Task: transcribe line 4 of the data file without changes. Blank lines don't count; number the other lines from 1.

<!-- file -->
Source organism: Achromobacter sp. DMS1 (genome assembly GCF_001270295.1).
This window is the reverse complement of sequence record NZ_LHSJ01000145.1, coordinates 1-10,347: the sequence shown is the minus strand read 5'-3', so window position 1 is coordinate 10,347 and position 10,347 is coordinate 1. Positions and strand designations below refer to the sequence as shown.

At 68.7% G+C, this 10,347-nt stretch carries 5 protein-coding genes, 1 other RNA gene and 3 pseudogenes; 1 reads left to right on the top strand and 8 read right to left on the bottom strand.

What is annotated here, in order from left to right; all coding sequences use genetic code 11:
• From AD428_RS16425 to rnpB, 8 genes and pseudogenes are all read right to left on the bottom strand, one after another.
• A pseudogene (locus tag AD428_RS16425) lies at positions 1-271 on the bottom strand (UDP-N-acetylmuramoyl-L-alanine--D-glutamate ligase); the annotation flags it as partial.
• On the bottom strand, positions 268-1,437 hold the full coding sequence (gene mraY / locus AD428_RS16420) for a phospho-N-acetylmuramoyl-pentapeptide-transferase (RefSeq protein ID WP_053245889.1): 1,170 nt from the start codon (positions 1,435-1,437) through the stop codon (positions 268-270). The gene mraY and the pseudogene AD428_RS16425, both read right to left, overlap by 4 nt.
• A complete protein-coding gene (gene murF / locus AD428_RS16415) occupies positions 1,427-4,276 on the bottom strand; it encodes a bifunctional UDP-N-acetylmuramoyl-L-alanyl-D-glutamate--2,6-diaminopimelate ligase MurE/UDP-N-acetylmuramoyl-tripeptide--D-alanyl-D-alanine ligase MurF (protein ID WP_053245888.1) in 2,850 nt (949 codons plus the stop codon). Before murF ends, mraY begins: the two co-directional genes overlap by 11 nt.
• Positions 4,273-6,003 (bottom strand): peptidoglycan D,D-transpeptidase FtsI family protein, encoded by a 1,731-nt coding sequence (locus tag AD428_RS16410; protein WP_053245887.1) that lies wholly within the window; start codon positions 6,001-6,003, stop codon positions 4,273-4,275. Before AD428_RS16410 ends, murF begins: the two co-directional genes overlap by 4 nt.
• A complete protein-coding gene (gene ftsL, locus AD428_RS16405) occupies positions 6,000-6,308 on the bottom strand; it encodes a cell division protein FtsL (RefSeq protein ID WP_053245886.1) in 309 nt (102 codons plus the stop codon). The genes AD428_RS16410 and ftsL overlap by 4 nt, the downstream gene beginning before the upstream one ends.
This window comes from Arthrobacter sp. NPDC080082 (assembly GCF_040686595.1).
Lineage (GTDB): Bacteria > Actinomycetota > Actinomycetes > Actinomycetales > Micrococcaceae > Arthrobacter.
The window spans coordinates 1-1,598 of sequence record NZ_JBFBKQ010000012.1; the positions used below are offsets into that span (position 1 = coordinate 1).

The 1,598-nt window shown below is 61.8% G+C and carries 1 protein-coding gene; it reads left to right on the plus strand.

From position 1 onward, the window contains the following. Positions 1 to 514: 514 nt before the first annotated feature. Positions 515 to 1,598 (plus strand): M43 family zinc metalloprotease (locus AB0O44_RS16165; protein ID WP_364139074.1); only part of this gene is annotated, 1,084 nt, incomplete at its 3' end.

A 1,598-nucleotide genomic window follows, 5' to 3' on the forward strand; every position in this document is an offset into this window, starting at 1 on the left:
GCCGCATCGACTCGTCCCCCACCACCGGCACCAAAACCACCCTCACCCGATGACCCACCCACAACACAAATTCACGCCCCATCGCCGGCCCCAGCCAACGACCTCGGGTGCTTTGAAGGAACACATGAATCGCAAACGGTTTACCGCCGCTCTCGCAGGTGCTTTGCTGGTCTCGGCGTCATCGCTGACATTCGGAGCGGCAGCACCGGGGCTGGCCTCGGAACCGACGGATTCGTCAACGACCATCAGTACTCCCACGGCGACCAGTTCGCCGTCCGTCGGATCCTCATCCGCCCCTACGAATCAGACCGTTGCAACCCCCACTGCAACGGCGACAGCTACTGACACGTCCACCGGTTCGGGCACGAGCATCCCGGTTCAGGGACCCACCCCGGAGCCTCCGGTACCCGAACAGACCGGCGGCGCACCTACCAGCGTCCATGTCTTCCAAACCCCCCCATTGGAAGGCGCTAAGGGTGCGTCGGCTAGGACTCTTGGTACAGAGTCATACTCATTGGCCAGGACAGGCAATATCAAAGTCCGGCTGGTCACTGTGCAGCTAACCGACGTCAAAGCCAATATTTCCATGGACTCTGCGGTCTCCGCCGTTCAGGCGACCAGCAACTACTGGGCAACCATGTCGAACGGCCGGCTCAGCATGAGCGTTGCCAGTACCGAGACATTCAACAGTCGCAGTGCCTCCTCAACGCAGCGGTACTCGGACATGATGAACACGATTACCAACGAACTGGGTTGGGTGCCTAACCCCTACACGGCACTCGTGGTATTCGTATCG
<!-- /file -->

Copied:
What is annotated here, in order from left to right; all coding sequences use genetic code 11: